Principato, McDonald, and Kleinberg, with colleagues Joseph Licciardi, Ívar Örn Benediktsson, Nína Arardóttir, and Skafti Brynjólfsson, presented a paper titled “Application of the Schmidt Hammer relative age dating technique in Iceland” at the Joint Southeastern & Northeastern Section Meeting of the Geological Society of America (GSA), Reston, VA, March 18, 2023. With colleagues from the University of New Hampshire and the University of Iceland, we are trying to understand the glacial history of part of NE Iceland. In this project, we evaluate the effectiveness of the Schmidt Hammer as a relative dating tool. It worked well in distinguishing moraines from the somewhat recent Little Ice Age compared to older moraines in the northeast, likely associated with retreat from the last glacial maximum.
Virginia Schein, Professor Emerita of Management and Psychology, gave an invited talk titled “Women at the Top: From Gender Bias to Gender Balance” at the United Nations’ Twelfth Annual Psychology Day, United Nations Headquarters, New York, NY, April 25, 2019. The theme of the program was “The Time is Now: Psychological Contributions to Global Gender Equ[al]ity.” Schein described her pioneering research on gender stereotyping as a psychological barrier to women’s advancement in management, then considered the implications of this barrier by exploring the question: If we had a more balanced representation of women in positions of power and influence, would it matter?
Megan Adamson Sijapati, Professor of Religious Studies, gave an invited talk titled “Urban Religion and Cosmopolitanism in a Himalayan City: Kathmandu” as part of the Peace, Justice, and Human Rights lecture series at the Harriet Wilkes Honors College of Florida Atlantic University, Jupiter, FL, September 8, 2022. In this talk, I discussed the politics of invisibility and identity performance among Kathmandu’s Muslim and LGBTQ communities, and considered how urban religiosity for non-majority communities is shaped by these two dynamics.
Carolyn S. Snively, Professor Emerita of Classics, delivered a presentation titled “The Episcopal Complex at Golemo Gradište, Konjuh (North Macedonia)” as part of a BEMA online seminar for the Balkan Heritage Foundation, March 4, 2023. The lecture provided a summary of what is known about the anonymous Late Antique city at Golemo Gradište, with emphasis on the evidence for it being the seat of a bishop and on the episcopal complex consisting of a basilica, a residence, and an unidentified square building that connected basilica and residence. A question-and-answer period followed the lecture.
Snively delivered a presentation titled “Archaeological Excavation at Golemo Gradište, Konjuh, North Macedonia, 2018–2022” at the Annual Meeting of the Archaeological Institute of America (AIA), New Orleans, LA, January 6, 2023. The recent discoveries at the site were summarized; they include the continuing investigation of the episcopal complex and a possible public square on the northern terrace of the site.
Snively delivered a presentation titled “Baptisteries and Baptism in the Prefecture of Eastern Illyricum” as part of a symposium in honor of Blaga Aleksova, “From Late Antique to the Middle Ages: Archaeological Views in Macedonia,” sponsored by the Macedonian Academy of Sciences and Arts, Skopje, Macedonia, December 5–6, 2022. The reason why the number of baptisteries known in each of the Northern provinces in the Prefecture of Eastern Illyricum varies considerably was considered, as well as architectural features that may point to local customs.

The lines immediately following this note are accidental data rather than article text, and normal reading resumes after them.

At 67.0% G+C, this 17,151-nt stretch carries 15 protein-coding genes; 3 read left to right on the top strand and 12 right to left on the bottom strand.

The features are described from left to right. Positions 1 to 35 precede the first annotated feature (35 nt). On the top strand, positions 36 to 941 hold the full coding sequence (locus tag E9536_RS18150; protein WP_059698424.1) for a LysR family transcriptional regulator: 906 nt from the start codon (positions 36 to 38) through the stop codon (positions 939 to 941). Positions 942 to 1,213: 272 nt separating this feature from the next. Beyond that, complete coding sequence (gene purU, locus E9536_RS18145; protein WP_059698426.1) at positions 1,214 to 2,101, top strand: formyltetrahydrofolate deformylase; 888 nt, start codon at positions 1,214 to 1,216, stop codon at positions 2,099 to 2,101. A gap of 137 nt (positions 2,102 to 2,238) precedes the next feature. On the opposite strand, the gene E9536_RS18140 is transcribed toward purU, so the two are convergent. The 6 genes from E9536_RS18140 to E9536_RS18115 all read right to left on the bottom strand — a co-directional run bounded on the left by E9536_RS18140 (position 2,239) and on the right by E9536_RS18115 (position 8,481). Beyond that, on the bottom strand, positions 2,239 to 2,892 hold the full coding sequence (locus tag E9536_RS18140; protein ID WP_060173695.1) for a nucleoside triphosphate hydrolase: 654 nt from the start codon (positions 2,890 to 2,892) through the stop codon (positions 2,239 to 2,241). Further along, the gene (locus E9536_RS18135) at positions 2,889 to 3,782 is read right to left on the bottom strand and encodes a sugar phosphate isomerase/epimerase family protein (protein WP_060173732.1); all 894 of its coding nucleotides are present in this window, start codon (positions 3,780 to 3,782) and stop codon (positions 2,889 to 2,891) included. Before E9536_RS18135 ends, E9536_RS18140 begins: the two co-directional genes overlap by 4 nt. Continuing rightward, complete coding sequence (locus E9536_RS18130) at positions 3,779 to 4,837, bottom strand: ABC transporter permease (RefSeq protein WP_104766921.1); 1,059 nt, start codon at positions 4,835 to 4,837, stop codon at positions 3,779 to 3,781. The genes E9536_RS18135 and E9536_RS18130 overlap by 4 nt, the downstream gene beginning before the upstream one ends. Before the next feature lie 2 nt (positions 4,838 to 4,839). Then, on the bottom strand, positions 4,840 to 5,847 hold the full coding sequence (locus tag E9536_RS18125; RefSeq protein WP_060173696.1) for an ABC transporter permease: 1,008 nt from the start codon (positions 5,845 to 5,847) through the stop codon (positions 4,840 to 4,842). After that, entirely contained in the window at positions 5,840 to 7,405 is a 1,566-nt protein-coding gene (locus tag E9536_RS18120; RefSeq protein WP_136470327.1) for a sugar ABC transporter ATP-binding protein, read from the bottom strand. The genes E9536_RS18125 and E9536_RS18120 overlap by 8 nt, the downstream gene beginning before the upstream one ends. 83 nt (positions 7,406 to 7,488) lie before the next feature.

Snively delivered a presentation titled “Roman Provinces on the Territory of the Republic of North Macedonia, and the Problem of their Borders” at the 11th Macedonian-North American Conference on Macedonian Studies (MNACMS), Tempe, AZ, November 4–7, 2022. The Roman and Late Antique provinces that once existed on the territory of modern North Macedonia were identified and located on a map. The evidence for the disputed border between the provinces of Dardania and Dacia Mediterranea was considered.
PROFESSIONAL DISTINCTIONS & AWARDS
VoonChin Phua, Professor of Sociology, with alum colleague Jesse E. Shircliff ’19, received the Best Paper Award at the 1st International Conference on Tourism, Culture and Architecture, Safranbolu, Turkey, October 2018. In our paper, “Singapore’s Cultural Constructions,” we examine the narratives of Singapore’s built environment from the perspectives of tourists and locals.
Carolyn S. Snively, Professor Emerita of Classics, received the Blaže Koneski International Recognition Award from the Macedonian Academy of Sciences and Arts, Skopje, Macedonia, October 7, 2022. The award, which recognizes special contributions to the development of science, culture, and art in Macedonia, honors Snively’s involvement in archaeology and related fields in Macedonia for fifty years, especially at the sites of Stobi and Golemo Gradište, Konjuh.
ACADEMIC EXTERNAL DIVISION GRANT AWARDS
September 19, 2022 – April 14, 2023
Josef Brandauer, Associate Professor of Health Sciences and currently Director, Johnson Center for Creative Teaching and Learning; Kathy R. Berenson, Associate Professor of Psychology; Kurt Andresen, Professor of Physics; Darren Glass, Associate Provost for Academic Assessment, Dean of Natural Sciences, Mathematics and Computer Science, and Professor of Mathematics; and Alex Trillo, Associate Professor of Biology
- Howard Hughes Medical Institute, “IE3 Learning Community Cluster 4: Meaningful Evaluation of Effective and Inclusive Teaching through Changes in Policy, Effective Instructor Development, and Optimal Sources of Evidence” ($493,065)
Jenny Dumont, Associate Professor of Spanish
- Institute of International Education (IIE)/Council for International Exchange of Scholars (CIES), Fulbright to conduct linguistics research and teaching in Ecuador
Darren Glass; Kate Buettner, Associate Professor of Chemistry; Dan White, Lecturer in Computer Science; and Eric Remy, Director of Educational Technology
- George I. Alden Trust, construction of a Quantitative Resource Center (QRC) on the lower level of Glatfelter Hall ($175,000)